When I speak with people about Lean programs, I am often asked, “Where should we start?” While this sounds like a very simple question, it actually requires a lot of thought. However, the simple answer is that you must first decide where you want to go before you know where you should start. Think of it like this: If you don’t know where you want to go, it really doesn’t matter if you have a map.

I have a GPS for my car that is pretty high tech. It communicates with satellites that are orbiting thousands of miles above the Earth. It can tell me where I am, give turn-by-turn directions and even tell me how fast I am going. However, with all of that technology, if I can’t put in a final destination, the GPS is pretty useless.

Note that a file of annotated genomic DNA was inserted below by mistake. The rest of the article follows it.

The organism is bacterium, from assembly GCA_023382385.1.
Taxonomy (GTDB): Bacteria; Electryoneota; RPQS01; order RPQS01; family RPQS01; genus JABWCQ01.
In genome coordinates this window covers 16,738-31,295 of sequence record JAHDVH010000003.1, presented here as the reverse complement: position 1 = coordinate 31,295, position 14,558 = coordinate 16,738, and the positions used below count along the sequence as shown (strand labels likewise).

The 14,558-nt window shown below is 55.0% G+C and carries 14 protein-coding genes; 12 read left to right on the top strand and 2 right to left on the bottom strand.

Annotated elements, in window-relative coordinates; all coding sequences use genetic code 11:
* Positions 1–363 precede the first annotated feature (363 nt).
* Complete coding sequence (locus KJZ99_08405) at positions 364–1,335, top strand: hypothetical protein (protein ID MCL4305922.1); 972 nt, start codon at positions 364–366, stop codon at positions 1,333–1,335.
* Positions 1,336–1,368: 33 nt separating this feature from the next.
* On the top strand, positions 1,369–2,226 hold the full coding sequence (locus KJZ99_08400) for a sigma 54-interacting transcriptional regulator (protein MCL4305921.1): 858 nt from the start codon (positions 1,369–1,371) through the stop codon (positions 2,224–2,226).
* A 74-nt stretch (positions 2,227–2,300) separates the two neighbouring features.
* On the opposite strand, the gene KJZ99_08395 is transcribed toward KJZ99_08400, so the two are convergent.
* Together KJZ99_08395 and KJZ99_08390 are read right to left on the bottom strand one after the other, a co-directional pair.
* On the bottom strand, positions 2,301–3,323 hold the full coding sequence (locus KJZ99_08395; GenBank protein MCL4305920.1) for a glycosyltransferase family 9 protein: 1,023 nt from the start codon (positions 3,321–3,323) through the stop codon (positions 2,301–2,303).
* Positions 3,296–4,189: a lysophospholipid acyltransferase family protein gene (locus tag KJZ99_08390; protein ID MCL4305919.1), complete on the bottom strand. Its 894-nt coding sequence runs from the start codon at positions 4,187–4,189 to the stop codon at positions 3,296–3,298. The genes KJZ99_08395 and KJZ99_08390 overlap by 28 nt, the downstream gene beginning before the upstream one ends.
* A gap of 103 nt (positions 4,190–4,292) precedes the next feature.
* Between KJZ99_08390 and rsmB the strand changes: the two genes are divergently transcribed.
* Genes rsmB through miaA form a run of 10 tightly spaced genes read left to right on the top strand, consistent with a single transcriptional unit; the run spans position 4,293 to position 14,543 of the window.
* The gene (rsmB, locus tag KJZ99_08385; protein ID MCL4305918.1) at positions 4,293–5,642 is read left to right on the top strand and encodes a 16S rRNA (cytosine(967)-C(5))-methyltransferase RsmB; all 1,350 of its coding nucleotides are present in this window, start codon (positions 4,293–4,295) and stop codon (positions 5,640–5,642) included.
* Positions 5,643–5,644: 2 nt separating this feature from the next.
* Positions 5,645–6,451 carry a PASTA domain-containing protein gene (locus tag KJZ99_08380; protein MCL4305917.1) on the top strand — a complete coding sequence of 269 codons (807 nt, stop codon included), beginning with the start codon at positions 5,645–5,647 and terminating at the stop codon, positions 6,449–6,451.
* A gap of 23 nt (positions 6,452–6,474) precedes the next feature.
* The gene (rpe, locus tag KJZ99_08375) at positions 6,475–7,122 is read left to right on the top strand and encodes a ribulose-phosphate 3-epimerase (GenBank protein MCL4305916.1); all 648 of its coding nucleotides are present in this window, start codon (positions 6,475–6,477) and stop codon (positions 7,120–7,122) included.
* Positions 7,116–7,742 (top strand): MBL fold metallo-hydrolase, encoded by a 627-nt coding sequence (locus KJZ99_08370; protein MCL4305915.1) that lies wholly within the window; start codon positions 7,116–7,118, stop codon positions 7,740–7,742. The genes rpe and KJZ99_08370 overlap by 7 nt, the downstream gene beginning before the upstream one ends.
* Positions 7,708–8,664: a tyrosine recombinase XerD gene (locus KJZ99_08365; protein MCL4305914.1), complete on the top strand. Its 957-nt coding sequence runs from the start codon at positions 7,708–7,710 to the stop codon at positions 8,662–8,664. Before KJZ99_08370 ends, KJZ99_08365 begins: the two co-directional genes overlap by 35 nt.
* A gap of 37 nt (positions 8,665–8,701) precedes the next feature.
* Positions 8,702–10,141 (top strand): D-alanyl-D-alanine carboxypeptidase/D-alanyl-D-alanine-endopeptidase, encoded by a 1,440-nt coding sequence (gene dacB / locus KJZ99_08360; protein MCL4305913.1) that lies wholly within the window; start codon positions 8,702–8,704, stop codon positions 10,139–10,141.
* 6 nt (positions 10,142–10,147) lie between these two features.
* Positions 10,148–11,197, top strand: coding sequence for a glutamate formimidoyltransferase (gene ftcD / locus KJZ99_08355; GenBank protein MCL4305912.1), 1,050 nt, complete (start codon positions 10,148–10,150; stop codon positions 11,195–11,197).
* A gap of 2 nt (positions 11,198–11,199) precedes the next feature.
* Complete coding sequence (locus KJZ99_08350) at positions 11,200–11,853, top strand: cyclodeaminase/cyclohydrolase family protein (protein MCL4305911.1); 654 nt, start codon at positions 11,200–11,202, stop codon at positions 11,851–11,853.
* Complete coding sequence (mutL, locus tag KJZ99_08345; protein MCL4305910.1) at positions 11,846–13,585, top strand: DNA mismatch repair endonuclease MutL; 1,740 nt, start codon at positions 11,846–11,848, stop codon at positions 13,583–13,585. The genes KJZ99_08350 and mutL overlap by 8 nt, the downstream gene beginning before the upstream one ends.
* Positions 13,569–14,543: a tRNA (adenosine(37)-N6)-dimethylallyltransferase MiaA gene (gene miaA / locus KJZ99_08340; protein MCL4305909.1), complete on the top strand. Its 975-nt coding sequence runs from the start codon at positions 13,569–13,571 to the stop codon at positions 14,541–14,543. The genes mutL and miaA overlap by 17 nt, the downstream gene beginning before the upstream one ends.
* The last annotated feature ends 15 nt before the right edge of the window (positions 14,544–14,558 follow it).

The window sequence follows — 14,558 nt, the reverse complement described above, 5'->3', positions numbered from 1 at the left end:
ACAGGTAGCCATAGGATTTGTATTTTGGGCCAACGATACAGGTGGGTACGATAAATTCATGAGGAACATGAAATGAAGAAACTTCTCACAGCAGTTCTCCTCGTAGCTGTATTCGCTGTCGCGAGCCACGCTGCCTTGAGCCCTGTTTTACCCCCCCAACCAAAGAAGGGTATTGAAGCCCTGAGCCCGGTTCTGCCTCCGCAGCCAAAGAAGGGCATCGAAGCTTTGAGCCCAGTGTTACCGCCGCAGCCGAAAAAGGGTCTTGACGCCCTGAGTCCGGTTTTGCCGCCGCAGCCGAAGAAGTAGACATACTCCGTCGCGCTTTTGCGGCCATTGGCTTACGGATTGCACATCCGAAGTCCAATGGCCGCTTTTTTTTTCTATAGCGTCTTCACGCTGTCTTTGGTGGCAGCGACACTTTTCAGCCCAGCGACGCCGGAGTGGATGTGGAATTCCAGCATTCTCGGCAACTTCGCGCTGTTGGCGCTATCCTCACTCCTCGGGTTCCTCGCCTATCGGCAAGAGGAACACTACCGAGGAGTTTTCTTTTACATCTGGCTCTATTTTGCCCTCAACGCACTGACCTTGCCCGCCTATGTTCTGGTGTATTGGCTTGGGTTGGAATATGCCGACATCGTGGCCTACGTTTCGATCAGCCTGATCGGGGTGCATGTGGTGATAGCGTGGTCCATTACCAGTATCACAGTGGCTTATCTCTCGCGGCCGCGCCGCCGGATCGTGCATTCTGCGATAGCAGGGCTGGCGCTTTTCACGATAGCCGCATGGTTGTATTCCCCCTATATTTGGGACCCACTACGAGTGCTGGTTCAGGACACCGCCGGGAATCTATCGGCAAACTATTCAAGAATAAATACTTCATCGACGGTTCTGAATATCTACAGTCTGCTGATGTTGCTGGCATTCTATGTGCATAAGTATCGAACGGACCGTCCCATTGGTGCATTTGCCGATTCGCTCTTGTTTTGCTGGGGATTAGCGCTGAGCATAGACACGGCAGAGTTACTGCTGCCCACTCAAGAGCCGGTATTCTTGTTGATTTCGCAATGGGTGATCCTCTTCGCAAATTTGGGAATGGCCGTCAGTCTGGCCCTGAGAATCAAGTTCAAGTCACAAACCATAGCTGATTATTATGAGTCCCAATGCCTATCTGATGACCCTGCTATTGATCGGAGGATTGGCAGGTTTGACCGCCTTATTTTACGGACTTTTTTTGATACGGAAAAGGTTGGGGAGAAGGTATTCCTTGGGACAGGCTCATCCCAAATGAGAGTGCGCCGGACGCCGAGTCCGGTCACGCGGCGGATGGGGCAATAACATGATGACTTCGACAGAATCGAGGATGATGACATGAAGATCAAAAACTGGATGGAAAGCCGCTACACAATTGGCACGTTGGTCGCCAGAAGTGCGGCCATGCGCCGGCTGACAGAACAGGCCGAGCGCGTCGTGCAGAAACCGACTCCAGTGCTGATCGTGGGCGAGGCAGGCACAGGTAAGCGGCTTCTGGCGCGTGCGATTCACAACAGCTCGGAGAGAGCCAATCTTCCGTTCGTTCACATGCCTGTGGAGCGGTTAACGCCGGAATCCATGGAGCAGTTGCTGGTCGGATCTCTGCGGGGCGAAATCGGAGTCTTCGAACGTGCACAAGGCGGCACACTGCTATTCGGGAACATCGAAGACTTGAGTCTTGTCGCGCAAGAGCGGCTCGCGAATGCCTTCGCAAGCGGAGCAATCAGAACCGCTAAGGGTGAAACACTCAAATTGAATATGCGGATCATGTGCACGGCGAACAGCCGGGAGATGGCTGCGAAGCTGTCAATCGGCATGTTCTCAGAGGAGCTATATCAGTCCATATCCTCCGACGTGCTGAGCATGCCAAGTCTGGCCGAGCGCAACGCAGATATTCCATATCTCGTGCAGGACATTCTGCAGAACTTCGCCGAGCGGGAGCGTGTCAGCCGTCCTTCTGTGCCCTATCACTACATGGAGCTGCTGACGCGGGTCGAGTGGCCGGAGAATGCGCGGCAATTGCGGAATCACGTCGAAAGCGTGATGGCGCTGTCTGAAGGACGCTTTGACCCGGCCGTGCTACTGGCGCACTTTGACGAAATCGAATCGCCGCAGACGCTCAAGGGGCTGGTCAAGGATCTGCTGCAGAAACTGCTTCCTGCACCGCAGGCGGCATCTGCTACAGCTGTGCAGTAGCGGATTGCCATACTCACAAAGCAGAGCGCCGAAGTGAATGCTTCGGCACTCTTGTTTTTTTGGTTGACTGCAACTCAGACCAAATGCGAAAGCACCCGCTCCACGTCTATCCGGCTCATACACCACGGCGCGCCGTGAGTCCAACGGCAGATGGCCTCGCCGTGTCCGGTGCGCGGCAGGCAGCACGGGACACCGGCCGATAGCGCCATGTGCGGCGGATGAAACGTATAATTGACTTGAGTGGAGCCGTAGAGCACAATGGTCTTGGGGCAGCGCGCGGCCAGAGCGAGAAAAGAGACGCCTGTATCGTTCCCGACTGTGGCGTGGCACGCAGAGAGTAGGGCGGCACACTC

The same is true for Lean, Six Sigma or whatever you call your continuous improvement effort. If you don’t know where you are trying to go, even the best Lean program won’t help very much.

There are mountains of information about Lean, Toyota Production System, and continuous improvement programs. You can read a book a week and probably spend several years digesting just what has been written so far. You can hire consultants that can make a process Lean down to the tenth of a second, and you can save a lot of money. You can even teach some of your folks about Lean in the process. All of these things are good, but they are not exactly what we are after – yet.